Take responsibility for diabetes management. The patient is educated to be sure to include healthy food and exercise in every aspect of life. Start exercise plan of walking at least 3 times a week and gradually increase as tolerated to 30 mins. Exercise should be avoided if fasting blood sugar is more than 250 mg/gl. Keep the weight in a good range. Keep an eye on the blood sugar levels and keep a record of daily fasting sugar for the next visit. Follow the healthcare provider’s advice on how to keep them in check. Take the medication as prescribed, review hyperglycemic/hypoglycemic signs and symptoms and advice on what to do (Mayo Clinic, 2022).
Referral – Referred to a diabetic educator and dietitian who will guide on the best nutrition plan for diabetic control.
Follow up – After 30 days, the patient is recommended to come back for a check-up visit, which will assist evaluate his signs and symptoms, the effect of the treatment, blood pressure, and glucose levels.
CDC. (2022a). Diabetes risk factors. Centers for Disease Control and Prevention. https://www.cdc.gov/diabetes/basics/risk-factors.html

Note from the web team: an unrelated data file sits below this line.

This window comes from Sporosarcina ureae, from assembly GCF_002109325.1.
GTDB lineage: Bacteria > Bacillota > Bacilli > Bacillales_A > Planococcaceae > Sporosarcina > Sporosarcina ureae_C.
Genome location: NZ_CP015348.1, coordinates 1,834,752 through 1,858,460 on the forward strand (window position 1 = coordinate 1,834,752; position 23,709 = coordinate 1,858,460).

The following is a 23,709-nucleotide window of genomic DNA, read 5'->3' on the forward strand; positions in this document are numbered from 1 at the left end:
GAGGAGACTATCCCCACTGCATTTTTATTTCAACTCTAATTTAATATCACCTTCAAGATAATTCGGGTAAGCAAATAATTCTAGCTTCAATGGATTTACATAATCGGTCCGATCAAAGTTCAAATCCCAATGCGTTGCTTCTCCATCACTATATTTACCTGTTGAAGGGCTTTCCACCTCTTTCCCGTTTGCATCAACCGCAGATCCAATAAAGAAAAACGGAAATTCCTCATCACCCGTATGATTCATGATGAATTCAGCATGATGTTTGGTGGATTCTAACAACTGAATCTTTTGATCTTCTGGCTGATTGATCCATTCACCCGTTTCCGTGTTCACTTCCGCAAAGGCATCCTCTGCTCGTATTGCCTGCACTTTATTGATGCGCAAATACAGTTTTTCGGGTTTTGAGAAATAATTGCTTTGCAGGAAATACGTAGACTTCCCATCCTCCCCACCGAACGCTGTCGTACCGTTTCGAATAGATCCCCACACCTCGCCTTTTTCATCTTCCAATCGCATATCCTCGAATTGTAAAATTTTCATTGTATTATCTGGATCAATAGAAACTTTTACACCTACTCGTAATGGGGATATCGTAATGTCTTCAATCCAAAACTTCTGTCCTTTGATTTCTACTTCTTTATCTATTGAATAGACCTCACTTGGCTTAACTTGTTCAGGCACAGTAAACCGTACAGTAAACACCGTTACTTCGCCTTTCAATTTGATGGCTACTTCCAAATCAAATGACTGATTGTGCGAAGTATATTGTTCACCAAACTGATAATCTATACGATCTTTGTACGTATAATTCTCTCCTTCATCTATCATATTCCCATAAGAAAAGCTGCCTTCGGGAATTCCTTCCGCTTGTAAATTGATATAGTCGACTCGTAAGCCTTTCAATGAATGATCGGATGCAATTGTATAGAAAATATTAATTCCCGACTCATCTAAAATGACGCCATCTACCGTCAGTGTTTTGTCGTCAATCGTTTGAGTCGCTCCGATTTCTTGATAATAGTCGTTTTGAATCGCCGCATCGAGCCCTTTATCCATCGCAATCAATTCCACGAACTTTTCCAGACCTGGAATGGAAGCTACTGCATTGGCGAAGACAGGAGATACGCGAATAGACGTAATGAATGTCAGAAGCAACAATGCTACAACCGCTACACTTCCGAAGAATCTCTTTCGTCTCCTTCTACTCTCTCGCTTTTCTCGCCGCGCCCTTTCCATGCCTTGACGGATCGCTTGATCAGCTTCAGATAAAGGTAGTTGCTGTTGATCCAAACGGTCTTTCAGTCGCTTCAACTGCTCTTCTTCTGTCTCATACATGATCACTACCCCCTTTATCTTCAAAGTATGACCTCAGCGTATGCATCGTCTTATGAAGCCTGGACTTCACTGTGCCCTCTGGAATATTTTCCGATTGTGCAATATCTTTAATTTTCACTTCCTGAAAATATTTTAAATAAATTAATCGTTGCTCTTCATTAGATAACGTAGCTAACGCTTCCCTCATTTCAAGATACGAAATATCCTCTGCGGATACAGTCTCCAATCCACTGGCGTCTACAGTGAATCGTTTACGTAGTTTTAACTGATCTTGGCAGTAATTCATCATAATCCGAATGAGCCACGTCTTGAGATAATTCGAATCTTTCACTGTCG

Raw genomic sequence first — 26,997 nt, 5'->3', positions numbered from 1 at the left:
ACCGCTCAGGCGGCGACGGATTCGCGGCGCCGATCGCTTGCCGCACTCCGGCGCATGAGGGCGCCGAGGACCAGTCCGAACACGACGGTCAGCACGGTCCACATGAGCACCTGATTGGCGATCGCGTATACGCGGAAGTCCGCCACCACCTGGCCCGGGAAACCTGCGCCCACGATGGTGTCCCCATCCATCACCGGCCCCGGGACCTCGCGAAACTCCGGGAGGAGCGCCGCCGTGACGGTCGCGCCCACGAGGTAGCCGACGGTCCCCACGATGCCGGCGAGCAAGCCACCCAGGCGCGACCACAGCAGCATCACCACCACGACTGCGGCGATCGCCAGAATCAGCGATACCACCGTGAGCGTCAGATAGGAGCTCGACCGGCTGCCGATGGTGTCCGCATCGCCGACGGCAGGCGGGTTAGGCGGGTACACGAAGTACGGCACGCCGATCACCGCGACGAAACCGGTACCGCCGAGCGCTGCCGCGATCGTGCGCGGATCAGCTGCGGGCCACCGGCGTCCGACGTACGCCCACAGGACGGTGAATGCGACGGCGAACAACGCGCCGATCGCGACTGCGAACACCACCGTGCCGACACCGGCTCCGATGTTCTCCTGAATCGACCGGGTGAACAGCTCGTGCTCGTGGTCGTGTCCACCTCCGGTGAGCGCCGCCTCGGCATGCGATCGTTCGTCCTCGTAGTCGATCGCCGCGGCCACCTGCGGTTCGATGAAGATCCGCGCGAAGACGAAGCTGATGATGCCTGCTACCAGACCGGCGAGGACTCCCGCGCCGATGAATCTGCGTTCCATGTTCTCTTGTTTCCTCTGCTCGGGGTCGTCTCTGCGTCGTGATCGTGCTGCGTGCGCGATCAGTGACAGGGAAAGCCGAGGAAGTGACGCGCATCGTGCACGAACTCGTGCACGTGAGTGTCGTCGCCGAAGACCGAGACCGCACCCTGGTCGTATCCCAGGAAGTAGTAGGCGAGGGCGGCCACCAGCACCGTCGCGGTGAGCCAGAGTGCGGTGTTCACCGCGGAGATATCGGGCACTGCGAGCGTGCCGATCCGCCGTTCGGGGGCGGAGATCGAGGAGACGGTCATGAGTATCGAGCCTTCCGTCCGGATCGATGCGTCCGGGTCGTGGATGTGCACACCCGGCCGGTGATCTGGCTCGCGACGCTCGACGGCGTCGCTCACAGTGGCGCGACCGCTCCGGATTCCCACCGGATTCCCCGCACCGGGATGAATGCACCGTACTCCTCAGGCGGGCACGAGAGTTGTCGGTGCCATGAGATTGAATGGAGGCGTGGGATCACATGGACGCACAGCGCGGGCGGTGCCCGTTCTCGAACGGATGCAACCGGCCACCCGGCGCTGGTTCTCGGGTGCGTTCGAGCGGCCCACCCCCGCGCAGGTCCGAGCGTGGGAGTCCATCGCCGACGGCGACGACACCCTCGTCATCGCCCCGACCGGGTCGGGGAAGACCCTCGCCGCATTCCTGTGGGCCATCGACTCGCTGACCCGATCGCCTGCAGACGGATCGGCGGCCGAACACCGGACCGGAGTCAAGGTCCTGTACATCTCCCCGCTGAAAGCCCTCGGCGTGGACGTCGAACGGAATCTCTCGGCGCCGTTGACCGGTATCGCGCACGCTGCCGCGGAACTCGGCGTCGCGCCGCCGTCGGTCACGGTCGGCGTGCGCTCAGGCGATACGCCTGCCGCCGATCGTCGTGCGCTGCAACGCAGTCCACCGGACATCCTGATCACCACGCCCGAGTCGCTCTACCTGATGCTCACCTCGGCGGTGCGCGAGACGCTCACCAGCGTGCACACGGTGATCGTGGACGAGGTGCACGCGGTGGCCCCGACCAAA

CDC. (2022b, March 2). What is diabetes? Centers for Disease Control and Prevention. https://www.cdc.gov/diabetes/basics/diabetes.html
Cleveland Clinic. (n.d.). Urinalysis: What It Is, Purpose, Types & Results. https://my.clevelandclinic.org/health/diagnostics/17893-urinalysis
Hoffman, M. (2020). An Overview of Nephrogenic Diabetes Insipidus. WebMD. https://www.webmd.com/diabetes/nephrogenic-diabetes-insipidus-symptoms-causes-and-treatments
Lv, Z., & Guo, Y. (2020). Metformin and its benefits for various diseases. Frontiers in Endocrinology, 11, 191. https://doi.org/10.3389/fendo.2020.00191
Mayo Clinic. (n.d.). A1C test. Mayoclinic.Org. https://www.mayoclinic.org/tests-procedures/a1c-test/about/pac-20384643
Mayo Clinic. (2022). Diabetes care: 10 ways to avoid complications. Mayo Clinic. https://www.mayoclinic.org/diseases-conditions/diabetes/in-depth/diabetes-management/art-20045803
WebMD. (n.d.). Lisinopril oral: Uses, side effects, interactions, pictures, warnings & dosing – WebMD. Webmd.Com. https://www.webmd.com/drugs/2/drug-6873-1785/lisinopril-oral/lisinopril-solution-oral/details